The other part of the Castle's appeal is that it's constructed, where possible, to match the reports and reminiscences of Gary Gygax and his players about the original Castle Greyhawk dungeon. Here you'll find analogues of the Great Stone Face, the Man of Gold, the chute to China, Obmi the dwarf, and many other legendary features. In the BRW release, necessarily so, the Greyhawk intellectual-property serial numbers have been filed off, but I suppose those who care about the difference will by definition know enough about the old Greyhawk campaign to make their own substitutions in play.

The main added material beyond the older, free pdf includes a complete upper castle works and Level 1, both of which are nicely designed, with a mix of weak monsters, powerful NPCs, and factions who -- much as in the original Castle Greyhawk -- extort tolls and tribute from parties venturing deeper. There's also an illustration booklet, Tomb of Horrors style, for some of the key sights in the dungeon. A nice touch, although I'm thinking some of the pages could have been used to illustrate difficult-to-describe puzzles like the Greek letter or ping-pong ones, rather than dungeon landmarks that can more easily be described verbally.

For the most part, except for some format changes and minor rewriting, the levels and rooms appear much the the same as in the previous product, at least from my perusal of the most familiar Level 2. There are expanded notes on play, including a huge table of rumors, a selection of quests, and improved information about the factions on each level. A nice touch at the start of each level chapter is a miniature map showing the location of any factions or special areas. The full-sized maps have their own booklet and are resized to fit a two-page spread. That's very useful, although I miss the grayscale rather than black background of the maps, as being easier to write notes on.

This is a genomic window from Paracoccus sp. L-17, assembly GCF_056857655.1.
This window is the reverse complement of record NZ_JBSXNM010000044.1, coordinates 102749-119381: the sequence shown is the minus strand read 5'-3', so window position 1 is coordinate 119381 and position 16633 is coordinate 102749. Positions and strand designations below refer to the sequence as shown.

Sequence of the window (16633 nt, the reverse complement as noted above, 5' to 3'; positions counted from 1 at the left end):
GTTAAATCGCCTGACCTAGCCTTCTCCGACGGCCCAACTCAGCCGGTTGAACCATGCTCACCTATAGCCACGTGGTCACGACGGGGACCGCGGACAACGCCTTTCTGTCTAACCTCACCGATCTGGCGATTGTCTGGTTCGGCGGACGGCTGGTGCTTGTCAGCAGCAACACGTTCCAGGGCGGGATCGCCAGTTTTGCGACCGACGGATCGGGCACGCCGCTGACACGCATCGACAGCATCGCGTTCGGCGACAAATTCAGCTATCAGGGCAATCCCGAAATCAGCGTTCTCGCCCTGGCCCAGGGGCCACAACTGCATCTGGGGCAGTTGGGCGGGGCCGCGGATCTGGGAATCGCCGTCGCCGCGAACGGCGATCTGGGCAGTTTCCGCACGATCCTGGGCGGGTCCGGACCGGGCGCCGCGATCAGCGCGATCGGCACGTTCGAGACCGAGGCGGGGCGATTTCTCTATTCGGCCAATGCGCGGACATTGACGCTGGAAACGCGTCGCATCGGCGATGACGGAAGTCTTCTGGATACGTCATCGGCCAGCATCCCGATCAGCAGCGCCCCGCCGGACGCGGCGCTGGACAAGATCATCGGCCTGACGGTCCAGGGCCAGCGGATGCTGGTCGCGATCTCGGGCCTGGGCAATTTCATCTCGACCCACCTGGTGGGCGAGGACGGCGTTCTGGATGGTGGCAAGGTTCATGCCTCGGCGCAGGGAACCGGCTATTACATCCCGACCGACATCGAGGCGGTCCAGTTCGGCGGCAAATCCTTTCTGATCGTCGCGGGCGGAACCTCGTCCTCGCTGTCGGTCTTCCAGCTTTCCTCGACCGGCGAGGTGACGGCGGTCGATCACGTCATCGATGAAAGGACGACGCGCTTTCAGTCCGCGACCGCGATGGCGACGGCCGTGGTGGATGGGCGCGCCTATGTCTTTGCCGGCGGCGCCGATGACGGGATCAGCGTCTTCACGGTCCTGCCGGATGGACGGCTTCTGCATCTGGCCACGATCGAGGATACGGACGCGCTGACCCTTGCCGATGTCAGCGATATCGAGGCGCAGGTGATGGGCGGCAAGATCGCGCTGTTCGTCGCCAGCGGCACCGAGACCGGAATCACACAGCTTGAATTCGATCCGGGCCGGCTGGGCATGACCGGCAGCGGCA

And notes there will be, because as before, much of the dungeon is given over to essentially empty or undetailed rooms, with one or two sentences describing by-the-book inhabitants and treasure. Many of the tricks and puzzles seem dead-dropped into the dungeon, bringing to mind the likes of White Plume Mountain. Along with certain features, these give a decidedly goofy feel to the environment; nonsense limericks, skeletal musicians, clown murals, and the like.

There's a conversation going on about hacking megadungeons, and I'll write soon about what I do to add  to the Castle myself. One thing to realize - there's not much to choose between a set of rooms left empty for the filling, versus a set of rooms filled with random monsters, undetailed treasure, clues and dungeon dressing features that lead nowhere, and so on. While the Castle has many subtly interesting situations and set-pieces, there is also a lot of filler in the spaces. Still, the thing is finished and out there, so I can't criticize too much ...

In conclusion, serious old school aficionados should put the Castle at the top of their shopping lists this year. Again ... there is nothing else like it. The full set of pdfs is $20 and the full set of softcover books (plus pdfs) will run you about twice that, plus shipping.